If prospective students talk about their religion, race, sex, color or national origin in their application process, universities would not be able to provide differential treatment based on their statement.

Credit earned from courses that are dedicated to promoting or justifying “discriminatory concepts” or diversity, equity and inclusion initiatives would not count toward graduation credits.

Finally, the bill would have all students and employees of Kentucky’s public colleges and universities fill out an annual survey.

The survey would look at their level of exposure to a variety of ideological and political perspectives, as well as how comfortable they feel expressing their viewpoints on campus.

The Council on Postsecondary Education would then post the results on its website.

The bill has not yet been assigned a committee.

Local reaction

Leslie McCoy, spokesperson for Bowling Green Independent School District, said that they are following House Bill 9, and that Superintendent Gary Fields will be prepared to testify if it makes it to a committee.

“Overall, Bowling Green Independent Schools are preparing students to be excellent citizens, employees, and future leaders, both locally and globally,” McCoy said in a statement.

“Preparing students for success goes beyond classroom requirements and means identifying and addressing inequities, as well as supporting a welcoming and inclusive school community.”

WKU spokesperson Jace Lux and UK spokesperson Jay Blanton also said that their respective universities were monitoring all the DEI legislation, and are both committed to providing an environment where students, faculty and staff feel that they belong.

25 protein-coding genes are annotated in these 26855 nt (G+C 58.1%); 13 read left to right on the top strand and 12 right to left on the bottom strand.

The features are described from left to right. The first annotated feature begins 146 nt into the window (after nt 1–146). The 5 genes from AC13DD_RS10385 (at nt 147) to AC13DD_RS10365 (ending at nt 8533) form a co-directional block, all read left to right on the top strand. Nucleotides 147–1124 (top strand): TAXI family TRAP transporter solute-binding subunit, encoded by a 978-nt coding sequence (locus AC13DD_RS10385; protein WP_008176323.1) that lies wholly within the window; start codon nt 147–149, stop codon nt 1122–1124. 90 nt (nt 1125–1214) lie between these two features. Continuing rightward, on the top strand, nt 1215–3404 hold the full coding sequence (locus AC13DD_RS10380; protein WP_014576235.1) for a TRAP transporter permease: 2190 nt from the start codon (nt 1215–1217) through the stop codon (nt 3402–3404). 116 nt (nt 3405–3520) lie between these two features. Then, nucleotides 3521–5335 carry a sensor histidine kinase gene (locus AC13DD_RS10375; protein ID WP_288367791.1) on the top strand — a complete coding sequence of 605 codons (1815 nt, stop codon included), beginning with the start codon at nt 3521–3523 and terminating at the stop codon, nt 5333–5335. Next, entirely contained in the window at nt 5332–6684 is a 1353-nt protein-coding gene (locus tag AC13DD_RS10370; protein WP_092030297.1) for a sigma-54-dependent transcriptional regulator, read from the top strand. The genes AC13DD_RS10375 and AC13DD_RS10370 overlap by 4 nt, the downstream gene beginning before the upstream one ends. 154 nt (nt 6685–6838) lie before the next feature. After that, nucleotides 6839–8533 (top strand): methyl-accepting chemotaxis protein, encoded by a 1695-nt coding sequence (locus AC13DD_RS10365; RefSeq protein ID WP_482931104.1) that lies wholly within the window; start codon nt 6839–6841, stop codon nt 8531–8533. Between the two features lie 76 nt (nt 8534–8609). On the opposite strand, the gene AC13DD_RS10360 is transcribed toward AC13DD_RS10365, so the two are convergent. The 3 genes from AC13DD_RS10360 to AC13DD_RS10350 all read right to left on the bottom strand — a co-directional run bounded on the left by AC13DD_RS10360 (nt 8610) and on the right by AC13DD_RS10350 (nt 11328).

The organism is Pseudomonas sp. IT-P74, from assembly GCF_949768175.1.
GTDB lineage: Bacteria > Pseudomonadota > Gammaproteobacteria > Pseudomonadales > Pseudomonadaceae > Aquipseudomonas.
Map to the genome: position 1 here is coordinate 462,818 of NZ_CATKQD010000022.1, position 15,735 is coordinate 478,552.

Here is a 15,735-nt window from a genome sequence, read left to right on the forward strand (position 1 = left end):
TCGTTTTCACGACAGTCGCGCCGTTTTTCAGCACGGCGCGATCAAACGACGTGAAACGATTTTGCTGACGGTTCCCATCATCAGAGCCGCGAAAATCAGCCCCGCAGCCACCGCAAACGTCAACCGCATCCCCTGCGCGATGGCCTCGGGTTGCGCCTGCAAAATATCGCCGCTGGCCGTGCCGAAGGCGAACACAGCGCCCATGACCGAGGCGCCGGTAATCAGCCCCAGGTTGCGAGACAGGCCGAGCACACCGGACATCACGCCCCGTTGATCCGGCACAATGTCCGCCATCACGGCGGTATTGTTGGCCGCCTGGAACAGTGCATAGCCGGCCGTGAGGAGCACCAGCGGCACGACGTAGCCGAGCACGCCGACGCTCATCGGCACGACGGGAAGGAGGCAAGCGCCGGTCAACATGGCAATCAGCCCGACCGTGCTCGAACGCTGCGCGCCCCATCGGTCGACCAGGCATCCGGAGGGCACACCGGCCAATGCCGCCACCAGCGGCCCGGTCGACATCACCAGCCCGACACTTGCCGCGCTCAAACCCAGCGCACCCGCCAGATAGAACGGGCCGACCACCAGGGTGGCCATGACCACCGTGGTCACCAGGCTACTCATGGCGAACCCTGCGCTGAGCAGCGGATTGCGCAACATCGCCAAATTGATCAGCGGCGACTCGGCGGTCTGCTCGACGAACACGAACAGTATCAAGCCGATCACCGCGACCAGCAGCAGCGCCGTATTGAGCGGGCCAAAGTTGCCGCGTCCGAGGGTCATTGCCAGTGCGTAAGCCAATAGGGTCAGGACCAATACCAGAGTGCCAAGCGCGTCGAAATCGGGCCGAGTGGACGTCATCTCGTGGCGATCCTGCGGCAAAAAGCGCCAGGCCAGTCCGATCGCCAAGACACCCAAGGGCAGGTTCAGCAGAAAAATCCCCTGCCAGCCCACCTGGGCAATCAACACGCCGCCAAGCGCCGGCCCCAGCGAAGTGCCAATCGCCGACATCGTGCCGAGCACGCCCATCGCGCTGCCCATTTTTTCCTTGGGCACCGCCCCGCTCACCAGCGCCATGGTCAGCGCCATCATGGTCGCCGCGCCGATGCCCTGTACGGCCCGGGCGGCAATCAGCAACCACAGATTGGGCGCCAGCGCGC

Bowling Green/Warren County NAACP President Ryan Dearbone said that his organization strongly opposes the proposed legislation.

He said that the bills are set to “dismantle DEI” based on a false narrative that DEI and the theories that accompany it are divisive.

“The thing that I think a lot of people don’t realize is minorities are not asking for a step ahead of somebody,” Dearbone said.

“We’re not asking you to give us something extra that you didn’t give to somebody else. A lot of times, it’s simply asking to be given the same things that everybody has, the same opportunities.”

Dearbone said that lawmakers have a “tone deafness” about the true meaning of diversity, equity and inclusion.

He is concerned about Kentucky kids if SB93 passes. He said that when they enter more diverse environments in adulthood after a lack of diversity education through high school, they will be”doomed to failures of communication, of understanding what true diversity is.”

Dearbone added that fears of “indoctrination” or “wokeness” in Kentucky schools are unfounded. While students get “small nuggets” of diverse education, they aren’t being “overly saturated with it.”

Ultimately, Dearbone thinks the message from Republican state lawmakers is clear.

“They may try to window dress it, but ultimately they don’t want diversity,” he said. “They don’t want equity. They don’t want inclusion. They want to whitewash history.”